Projected Flow versus Actual Flow

Posted by Craig Zellers / John Hamilton

Why this is important to you and your Golf Course

When Golf Irrigation Consultants conducts a water audit and water use study, we pay close attention to what the irrigation central projected flow (toro) is compared to the actual flow. Projected flow is the total flow that the central computer calculates to run during the nightly cycle. In the Rain Bird central this is known as the “Dry Run”. The actual flow is what is measured from a flow meter installed at the pump station. Knowing the differential and correcting for discrepancies is crucial to the overall efficiency of your irrigation system.  

When we program a central computer, our goal is to be within 5% of these two figures. The perfect scenario for efficiency would be 100%, where the projected flow matches exactly what the actual flow is. Unfortunately we do not live in a perfect irrigation world where valves shut down in a timely manner and there are no leaks in the hydraulics or the sprinklers. From our experience, we have found variances of between 7% and up to as high as 48%.  We find that 80% of the time the actual flow is higher than projected.

When the actual flow exceeds the central projected flow, many irrigation systems will operate in a low pressure environment, often for many hours throughout the nightly irrigation cycle. Low pressures often lead to a golf course having increased wet spots and dry spots. You may also see the “donut” patterns around Irrigation heads. With increased dry spots, irrigation managers resort to increasing cycle times, or increased hand watering and hose dragging to compensate for the deficit. More often than not, when an irrigation system is operating under a low pressure environment, more water will be required to keep the course in a healthy and playable condition. These practices are merely treating the symptom and not the cause which wastes time, power, money and most importantly water! 

Low Operating Pressure Sprinkler

Factors which can be attributed to variances include:

  • Incorrect  sprinkler data programmed in the central
  • Leaking sprinklers, valves, hydraulic piping or fittings
  • Worn nozzles
  • Sprinklers added or changed after the initial installation and programming.
  • Slow closing valves
  • Faulty pressure regulation valves (PRV’s) or pilot valves
  • Landscape satellites installed and running in “stand alone” mode with no communication to the central.  (clubhouse satellites are an example)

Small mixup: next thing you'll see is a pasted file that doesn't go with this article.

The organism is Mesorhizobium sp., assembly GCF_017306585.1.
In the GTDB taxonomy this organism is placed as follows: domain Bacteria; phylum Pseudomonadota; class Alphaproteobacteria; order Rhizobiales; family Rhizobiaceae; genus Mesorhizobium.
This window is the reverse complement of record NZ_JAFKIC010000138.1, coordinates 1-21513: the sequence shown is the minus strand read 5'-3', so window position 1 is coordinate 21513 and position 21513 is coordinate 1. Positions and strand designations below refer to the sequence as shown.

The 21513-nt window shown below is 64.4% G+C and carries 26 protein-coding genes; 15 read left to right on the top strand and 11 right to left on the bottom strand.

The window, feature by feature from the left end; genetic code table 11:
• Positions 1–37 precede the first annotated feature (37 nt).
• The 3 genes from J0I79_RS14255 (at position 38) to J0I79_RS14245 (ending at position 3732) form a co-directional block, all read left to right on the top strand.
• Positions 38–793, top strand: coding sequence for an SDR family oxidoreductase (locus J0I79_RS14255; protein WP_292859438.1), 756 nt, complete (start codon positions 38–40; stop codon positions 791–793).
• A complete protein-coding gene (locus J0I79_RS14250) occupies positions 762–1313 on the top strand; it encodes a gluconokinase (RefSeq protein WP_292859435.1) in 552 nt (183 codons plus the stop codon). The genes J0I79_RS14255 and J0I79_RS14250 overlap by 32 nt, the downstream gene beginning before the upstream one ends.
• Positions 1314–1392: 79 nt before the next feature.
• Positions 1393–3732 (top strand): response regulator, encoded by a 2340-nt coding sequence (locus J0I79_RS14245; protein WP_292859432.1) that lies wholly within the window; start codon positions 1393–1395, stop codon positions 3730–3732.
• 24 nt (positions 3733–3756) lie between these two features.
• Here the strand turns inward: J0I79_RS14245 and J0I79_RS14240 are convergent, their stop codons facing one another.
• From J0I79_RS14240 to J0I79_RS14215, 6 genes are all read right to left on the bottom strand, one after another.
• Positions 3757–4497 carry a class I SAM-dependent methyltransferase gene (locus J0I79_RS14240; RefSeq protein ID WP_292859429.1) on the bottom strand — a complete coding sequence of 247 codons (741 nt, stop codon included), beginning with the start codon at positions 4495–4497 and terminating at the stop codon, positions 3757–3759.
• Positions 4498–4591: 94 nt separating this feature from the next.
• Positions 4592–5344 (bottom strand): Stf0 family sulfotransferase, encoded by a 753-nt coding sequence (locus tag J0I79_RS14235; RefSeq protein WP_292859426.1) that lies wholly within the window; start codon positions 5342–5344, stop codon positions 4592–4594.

In the following audits and water usage studies we found the following:

Course 'A'

Projected Flow:   439,000 gallons
Actual Flow:        510,000 gallons
Discrepancy:       71,000 gallons 
Variance:             16%
 

On course ‘A’ the variance was caused by an extremely large quantity of older leaking sprinklers and incorrect sprinkler and nozzle data in the central. On the higher elevations of the course pressure was very low during the nightly cycle.

Course 'B'

Projected Flow:   796,850 gallons
Actual Flow:     1,182,000 gallons
Discrepancy      385,150 gallons
Variance             48%
 

On course “B” there was many factors contributing to the large variance. The course added additional landscaping around the clubhouse, tennis courts and pool. Five controllers not connected to the central accounted for 55,000 gallons.  On the front nine housing had been added and an additional 11 acres of turf was installed and irrigated. Although the added stations were connected to the golf course satellites, they had never been correctly entered into the central database. These stations accounted for an estimated 35,000 extra gallons being pumped.  

In the central all sprinklers were programmed at 24 GPM. According to manufacturer nozzle charts the Toro 735 set with 65 PSI regulators should deliver 27.4 GPM. However; the sprinklers were retrofitted with an additional third nozzle that added 4 GPM.  We expected these sprinklers to distribute 31.4 GPM but in flow tests we discovered the number was close to 40 GPM.  Once all three of these variances were accounted for in the central, turf conditions improved dramatically.

Course 'C'

Projected Flow   522,900 gallons
Actual Flow        560,900 gallons
Discrepancy       38,000 gallons
Variance             7%
 

On course ‘C’ the variance is not too concerning but given that the system was only two years old, we expected the variance to be less. After further testing we determined that the flow rates per sprinkler were higher than what was programmed in the central.

Low Operating Pressure BeforeOptimal Operating Pressure 

 

 

 

 

 

 

In conclusion, we point out that variance tests are not difficult to conduct and every golf course should be aware of the effect that a higher variance can have on course conditions.   We can all agree on these three things;

1.  The demand for better more consistent playing conditions is a factor every  
     Superintendent must deal with and it will always increase, not decrease.
2.  The costs for water, power and labor make up a majority of every course budget and these too, will only increase and never decrease 
3.  Improving the efficiency of your irrigation system can only be beneficial! 

If you have questions or need help with these tests, call Golf Irrigation Consultants.

Cell: (415) 342-1030

www.golfirrigationconsultants.com